25 August 2011

a dilemma

i can't believe that i am typing this, but i am seriously considering becoming a vegetarian.  {honey, if you're reading this, you should probably eat a lot of meat between now and mid-september.}

maybe not 100%, full time, all the time.  i'm not sure that i can pass up my birthday ribeye and the occasional slice of bacon.  but 99% of the time.  this is something that has been weighing heavily on my mind and conscience lately.  it's always something that i've wrestled with.  i consider myself an animal lover, probably more so than the average person, and it's always bothered me that i was eating animals.  but on the other hand, we're at the top of the food chain and bacon is so delicious.  but recent events have made me reconsider.  without getting too soapboxy, let me explain.

i now have a 45-minute commute each way to work.  and at least once a week on my way to work, i have to pass a tractor trailer that is stuffed to the gills with turkeys or chickens or pigs, presumably on their way to be slaughtered.  picture a tractor trailer and where the cargo load normally is {you know, the sides of the truck with the company logos, but you can't see inside}, it's all cages.  and i drive past these cages and see these animals that are clearly dirty and sick and miserable.  they are cramped together and they look terrified.  and every time i pass one, i cry and feel sick and miserable myself. 

i've cut back drastically recently on the amount of meat i'm eating, and i really don't miss it.  but that's easy to say in the summer when fresh produce is in abundance.  figuring out this veggie thing in other seasons concerns me.  so i'd love to know:  how many of you are veggies?  do you eat fish and eggs or no?  any GREAT recipes that are go-to's for you?

i could really use your help!


miss mal said...

My sister is a vegetarian and has been all her life (she just never liked the way meat made her feel as a kid, etc.) -- all I can recommend is that you aren't just cutting out meat -- you MUST supplement your diet to make sure you replace the protein and other nutrients your body needs. My sister was actually hospitalized over a year ago because she had a major vitamin B12 deficiency just because she wasn't fully nourishing herself.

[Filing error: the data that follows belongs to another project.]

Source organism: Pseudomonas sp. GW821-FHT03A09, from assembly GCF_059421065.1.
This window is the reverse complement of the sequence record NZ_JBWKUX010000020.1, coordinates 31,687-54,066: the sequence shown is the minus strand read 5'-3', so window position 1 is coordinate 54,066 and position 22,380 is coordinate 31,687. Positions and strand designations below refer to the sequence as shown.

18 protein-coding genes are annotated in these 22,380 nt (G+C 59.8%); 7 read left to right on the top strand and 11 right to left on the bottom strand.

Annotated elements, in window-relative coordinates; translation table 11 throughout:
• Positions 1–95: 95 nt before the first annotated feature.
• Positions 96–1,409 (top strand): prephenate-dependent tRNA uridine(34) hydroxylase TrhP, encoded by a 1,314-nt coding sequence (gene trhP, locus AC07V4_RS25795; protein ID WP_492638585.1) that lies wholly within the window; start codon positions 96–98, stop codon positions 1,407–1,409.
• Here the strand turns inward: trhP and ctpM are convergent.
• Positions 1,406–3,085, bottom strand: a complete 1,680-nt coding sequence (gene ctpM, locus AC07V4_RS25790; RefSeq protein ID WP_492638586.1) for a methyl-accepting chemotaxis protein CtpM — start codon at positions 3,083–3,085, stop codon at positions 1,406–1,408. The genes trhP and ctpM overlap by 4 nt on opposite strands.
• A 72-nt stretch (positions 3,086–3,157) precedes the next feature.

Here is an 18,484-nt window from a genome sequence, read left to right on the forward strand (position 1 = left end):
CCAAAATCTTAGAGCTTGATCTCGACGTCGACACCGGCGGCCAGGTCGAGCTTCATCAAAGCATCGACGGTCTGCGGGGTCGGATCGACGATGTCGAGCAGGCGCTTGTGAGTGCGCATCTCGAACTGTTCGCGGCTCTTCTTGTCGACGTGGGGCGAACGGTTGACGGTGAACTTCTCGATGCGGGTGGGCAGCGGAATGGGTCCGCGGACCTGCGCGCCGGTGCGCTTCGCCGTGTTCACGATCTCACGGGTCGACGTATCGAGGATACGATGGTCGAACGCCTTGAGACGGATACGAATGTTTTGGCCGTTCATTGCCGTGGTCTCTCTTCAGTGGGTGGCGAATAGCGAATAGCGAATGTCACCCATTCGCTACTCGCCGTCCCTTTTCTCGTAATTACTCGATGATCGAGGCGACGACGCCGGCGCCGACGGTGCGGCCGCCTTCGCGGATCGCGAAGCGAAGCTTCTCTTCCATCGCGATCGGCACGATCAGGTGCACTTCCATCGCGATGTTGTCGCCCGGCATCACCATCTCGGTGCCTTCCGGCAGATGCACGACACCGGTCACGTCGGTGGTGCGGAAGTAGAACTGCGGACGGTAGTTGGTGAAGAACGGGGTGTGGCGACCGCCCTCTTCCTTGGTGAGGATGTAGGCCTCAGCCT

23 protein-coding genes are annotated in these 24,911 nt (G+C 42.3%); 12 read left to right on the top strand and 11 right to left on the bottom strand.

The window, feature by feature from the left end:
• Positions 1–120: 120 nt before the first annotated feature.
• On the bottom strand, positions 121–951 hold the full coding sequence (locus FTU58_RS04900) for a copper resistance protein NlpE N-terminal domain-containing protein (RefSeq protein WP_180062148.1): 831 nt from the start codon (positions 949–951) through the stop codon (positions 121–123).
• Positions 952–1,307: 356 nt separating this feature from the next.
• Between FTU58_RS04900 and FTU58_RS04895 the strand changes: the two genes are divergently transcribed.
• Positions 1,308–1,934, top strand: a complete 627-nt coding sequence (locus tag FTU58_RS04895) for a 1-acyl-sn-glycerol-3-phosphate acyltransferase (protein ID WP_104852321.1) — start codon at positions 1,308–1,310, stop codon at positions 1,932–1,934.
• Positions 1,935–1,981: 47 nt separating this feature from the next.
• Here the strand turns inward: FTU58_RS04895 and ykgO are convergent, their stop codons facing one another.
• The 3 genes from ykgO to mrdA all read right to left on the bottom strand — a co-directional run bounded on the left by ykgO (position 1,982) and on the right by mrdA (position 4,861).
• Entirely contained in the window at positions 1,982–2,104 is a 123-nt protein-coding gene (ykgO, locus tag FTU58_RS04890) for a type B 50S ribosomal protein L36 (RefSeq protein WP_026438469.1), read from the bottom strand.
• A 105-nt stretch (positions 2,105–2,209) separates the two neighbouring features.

other than that.... if you go vegg, there is just more meat for me :)

Michelle said...

I've contemplated the same thing (and I know what kind of trucks you're talking about...saddest one I saw was driving from C'ville back to RIC and it was a pick up loaded with cows). :(

I know my husband would NOT be on board with going veggie or vegan, BUT we do eat a lot of veggies & other proteins. Tofu is a big favorite in our home...even our kids eat it.

One cookbook I have on my list is Veganomicon: http://tinyurl.com/3fg2y3r The recipes look easy & delish!

I definitely wouldn't give up seafood or eggs, but in the winter months you could enjoy heartier things like stews, goulashes, curries, etc. We love to use turnips, rutabagas, carrots & wintery greens in the cooler months.

danielle {breakfast at toast} said...

The shoes are SO similar. Wow. But B Atwood is amazing. I'd love a pair of his shoes someday. A girl can dream...

Legallyblondemel said...

I've considered doing the same for similar reasons. Will be curious to hear what you end up doing!

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Kate Nisbet Designs said...

hubs and i went veggie for the month of july. i ate fish, he did not. i didn't really miss meat, but will say that at times it was difficult (ie: wedding receptions/sports bars/etc.) but we made it work. we now eat a lot less meat than we did before and make smarter (and unfortunately more expensive) meat decisions now when we do eat it (locally sourced, hormone & antiobiotic free, etc.)

Anonymous said...

Hi! Love your blog, just wanted to say there's another option. Meat that's certified humane through Animal Welfare Approved . The animals are raised on pasture,are required to have great housing, they arent fed hormones, and antibiotics cant be used unless the animal is sick. The animals also must be transported in a humane way,they cant be overcrowded, heat stressed, cold, handled in a cruel fashion, hauled long distances, etc. Before Animal Welfare will give their seal of approval to a farm, they visit the slaughterhouse that's used as well, and make sure the animals are handled and stunned and killed properly so the animal isnt scared or in pain. there's usually an Animal Welfare Approved seal on it, their website also can link you to a farm/ farmer's market/ grocery store in your area that has it. Certifed organic meat also has to be raised in a similar manner, so thats another good choice. Go to your local farmer's market and you can probaly find a local farmer selling pasture raised, grassfed meat; they usually let people visit their farm and see how the animals are raised. just something for you to think about. :)